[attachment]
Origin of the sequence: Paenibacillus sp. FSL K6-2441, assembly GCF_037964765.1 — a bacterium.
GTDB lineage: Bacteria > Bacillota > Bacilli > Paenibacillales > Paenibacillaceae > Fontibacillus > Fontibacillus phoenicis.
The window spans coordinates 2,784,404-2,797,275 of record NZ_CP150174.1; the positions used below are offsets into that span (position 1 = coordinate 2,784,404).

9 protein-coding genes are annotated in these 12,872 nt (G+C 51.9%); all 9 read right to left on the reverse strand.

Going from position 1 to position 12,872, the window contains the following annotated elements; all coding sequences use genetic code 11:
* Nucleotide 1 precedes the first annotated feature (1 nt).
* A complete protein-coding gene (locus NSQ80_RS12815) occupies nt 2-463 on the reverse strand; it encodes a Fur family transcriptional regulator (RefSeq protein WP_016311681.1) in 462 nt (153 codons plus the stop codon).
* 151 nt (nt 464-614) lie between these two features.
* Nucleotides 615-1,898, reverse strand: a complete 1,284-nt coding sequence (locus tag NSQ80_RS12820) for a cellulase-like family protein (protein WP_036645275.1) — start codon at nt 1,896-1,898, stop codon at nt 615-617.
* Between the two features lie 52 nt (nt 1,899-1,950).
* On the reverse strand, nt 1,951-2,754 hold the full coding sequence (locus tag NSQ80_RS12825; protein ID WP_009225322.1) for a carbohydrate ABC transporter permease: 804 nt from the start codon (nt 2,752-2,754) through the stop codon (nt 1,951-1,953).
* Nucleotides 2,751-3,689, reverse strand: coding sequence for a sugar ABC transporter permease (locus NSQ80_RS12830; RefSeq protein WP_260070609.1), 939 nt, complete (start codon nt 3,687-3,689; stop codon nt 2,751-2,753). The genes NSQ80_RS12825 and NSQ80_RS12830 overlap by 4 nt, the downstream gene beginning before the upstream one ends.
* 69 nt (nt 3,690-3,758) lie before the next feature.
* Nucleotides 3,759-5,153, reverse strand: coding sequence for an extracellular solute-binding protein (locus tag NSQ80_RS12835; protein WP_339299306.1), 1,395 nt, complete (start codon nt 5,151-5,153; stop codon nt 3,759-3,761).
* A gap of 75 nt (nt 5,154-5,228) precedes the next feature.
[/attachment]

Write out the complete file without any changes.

Origin of the sequence: Paenibacillus sp. FSL K6-2441, assembly GCF_037964765.1 — a bacterium.
GTDB lineage: Bacteria > Bacillota > Bacilli > Paenibacillales > Paenibacillaceae > Fontibacillus > Fontibacillus phoenicis.
The window spans coordinates 2,784,404-2,797,275 of record NZ_CP150174.1; the positions used below are offsets into that span (position 1 = coordinate 2,784,404).

9 protein-coding genes are annotated in these 12,872 nt (G+C 51.9%); all 9 read right to left on the reverse strand.

Going from position 1 to position 12,872, the window contains the following annotated elements; all coding sequences use genetic code 11:
* Nucleotide 1 precedes the first annotated feature (1 nt).
* A complete protein-coding gene (locus NSQ80_RS12815) occupies nt 2-463 on the reverse strand; it encodes a Fur family transcriptional regulator (RefSeq protein WP_016311681.1) in 462 nt (153 codons plus the stop codon).
* 151 nt (nt 464-614) lie between these two features.
* Nucleotides 615-1,898, reverse strand: a complete 1,284-nt coding sequence (locus tag NSQ80_RS12820) for a cellulase-like family protein (protein WP_036645275.1) — start codon at nt 1,896-1,898, stop codon at nt 615-617.
* Between the two features lie 52 nt (nt 1,899-1,950).
* On the reverse strand, nt 1,951-2,754 hold the full coding sequence (locus tag NSQ80_RS12825; protein ID WP_009225322.1) for a carbohydrate ABC transporter permease: 804 nt from the start codon (nt 2,752-2,754) through the stop codon (nt 1,951-1,953).
* Nucleotides 2,751-3,689, reverse strand: coding sequence for a sugar ABC transporter permease (locus NSQ80_RS12830; RefSeq protein WP_260070609.1), 939 nt, complete (start codon nt 3,687-3,689; stop codon nt 2,751-2,753). The genes NSQ80_RS12825 and NSQ80_RS12830 overlap by 4 nt, the downstream gene beginning before the upstream one ends.
* 69 nt (nt 3,690-3,758) lie before the next feature.
* Nucleotides 3,759-5,153, reverse strand: coding sequence for an extracellular solute-binding protein (locus tag NSQ80_RS12835; protein WP_339299306.1), 1,395 nt, complete (start codon nt 5,151-5,153; stop codon nt 3,759-3,761).
* A gap of 75 nt (nt 5,154-5,228) precedes the next feature.